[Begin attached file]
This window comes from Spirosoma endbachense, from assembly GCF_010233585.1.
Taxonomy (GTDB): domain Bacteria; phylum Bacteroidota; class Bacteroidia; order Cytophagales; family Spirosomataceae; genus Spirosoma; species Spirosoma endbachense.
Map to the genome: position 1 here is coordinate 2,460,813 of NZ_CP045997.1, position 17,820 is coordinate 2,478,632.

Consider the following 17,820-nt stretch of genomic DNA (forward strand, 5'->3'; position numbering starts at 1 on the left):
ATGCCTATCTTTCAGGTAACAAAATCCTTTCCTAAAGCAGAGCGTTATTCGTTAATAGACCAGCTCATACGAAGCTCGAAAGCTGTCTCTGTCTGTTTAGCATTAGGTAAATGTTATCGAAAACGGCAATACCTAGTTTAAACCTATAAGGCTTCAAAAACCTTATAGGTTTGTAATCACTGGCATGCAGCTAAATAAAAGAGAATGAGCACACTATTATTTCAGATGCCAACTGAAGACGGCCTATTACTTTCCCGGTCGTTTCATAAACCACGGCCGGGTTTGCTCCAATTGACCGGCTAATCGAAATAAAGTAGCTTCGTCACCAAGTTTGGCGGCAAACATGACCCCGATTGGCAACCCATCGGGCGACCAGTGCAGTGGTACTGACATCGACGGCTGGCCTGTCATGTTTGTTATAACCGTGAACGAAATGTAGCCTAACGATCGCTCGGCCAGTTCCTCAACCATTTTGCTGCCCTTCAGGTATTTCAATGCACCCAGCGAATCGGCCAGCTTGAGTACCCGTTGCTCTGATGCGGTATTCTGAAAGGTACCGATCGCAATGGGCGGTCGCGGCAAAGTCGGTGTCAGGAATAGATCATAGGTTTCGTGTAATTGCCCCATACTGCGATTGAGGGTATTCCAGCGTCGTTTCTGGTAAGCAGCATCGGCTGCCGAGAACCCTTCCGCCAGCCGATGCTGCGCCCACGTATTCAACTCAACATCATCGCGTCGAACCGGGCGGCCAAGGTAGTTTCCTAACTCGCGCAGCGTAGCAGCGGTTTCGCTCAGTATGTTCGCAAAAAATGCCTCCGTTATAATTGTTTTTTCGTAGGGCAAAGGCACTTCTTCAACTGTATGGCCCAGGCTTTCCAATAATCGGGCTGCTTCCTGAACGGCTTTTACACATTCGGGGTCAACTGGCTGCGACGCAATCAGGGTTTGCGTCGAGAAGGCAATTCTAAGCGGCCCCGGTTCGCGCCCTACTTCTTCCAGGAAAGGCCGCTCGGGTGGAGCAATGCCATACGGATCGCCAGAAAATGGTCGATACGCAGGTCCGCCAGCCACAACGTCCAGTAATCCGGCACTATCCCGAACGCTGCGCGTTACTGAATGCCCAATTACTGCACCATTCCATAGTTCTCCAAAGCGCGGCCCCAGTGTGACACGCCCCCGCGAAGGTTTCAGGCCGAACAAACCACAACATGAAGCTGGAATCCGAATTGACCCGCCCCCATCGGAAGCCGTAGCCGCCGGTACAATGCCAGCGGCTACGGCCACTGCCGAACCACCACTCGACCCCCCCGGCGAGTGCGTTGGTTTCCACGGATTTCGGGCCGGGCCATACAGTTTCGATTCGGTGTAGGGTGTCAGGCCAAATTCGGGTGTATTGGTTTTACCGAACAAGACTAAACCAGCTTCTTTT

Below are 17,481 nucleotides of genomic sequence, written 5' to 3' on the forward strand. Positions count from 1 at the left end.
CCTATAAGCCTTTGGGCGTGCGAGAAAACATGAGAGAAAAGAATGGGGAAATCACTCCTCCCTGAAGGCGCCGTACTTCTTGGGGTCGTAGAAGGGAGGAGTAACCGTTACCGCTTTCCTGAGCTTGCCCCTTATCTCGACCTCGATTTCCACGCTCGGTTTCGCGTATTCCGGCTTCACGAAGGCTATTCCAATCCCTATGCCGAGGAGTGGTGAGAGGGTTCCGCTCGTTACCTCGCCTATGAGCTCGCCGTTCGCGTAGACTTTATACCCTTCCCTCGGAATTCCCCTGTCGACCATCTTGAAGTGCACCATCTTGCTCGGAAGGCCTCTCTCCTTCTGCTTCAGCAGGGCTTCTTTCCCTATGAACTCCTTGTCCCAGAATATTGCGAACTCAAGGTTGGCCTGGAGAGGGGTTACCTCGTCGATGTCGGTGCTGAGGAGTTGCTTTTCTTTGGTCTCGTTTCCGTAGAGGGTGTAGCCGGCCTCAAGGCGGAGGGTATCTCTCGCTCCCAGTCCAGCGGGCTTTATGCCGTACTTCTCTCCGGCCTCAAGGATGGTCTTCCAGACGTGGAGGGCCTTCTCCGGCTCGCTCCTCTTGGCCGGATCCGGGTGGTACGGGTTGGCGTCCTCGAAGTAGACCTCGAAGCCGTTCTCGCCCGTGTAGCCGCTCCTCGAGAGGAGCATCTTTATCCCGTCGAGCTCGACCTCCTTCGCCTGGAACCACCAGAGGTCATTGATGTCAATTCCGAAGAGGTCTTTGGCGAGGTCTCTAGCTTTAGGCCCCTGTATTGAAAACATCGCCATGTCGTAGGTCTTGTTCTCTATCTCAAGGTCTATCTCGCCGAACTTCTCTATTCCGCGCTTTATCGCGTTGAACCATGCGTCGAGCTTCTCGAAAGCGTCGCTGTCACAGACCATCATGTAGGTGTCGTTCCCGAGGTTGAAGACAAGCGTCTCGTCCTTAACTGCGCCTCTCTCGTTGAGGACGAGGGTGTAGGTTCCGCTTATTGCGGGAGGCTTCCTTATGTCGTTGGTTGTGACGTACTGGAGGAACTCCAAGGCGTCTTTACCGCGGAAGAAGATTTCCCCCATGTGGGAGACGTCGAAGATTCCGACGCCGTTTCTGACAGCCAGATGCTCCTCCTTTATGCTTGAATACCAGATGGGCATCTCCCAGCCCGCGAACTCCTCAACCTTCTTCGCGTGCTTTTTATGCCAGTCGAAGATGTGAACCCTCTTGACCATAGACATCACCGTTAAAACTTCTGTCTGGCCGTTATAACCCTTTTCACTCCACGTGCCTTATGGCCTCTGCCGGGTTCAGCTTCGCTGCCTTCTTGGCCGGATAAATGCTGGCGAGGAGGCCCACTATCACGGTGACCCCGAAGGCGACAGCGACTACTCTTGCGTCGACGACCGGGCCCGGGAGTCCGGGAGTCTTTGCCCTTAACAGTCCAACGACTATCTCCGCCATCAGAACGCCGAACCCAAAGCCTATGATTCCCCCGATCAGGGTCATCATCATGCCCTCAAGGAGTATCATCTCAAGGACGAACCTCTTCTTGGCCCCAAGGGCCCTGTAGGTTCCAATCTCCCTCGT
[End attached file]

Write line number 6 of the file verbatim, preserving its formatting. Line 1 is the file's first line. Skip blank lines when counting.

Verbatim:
Below are 17,481 nucleotides of genomic sequence, written 5' to 3' on the forward strand. Positions count from 1 at the left end.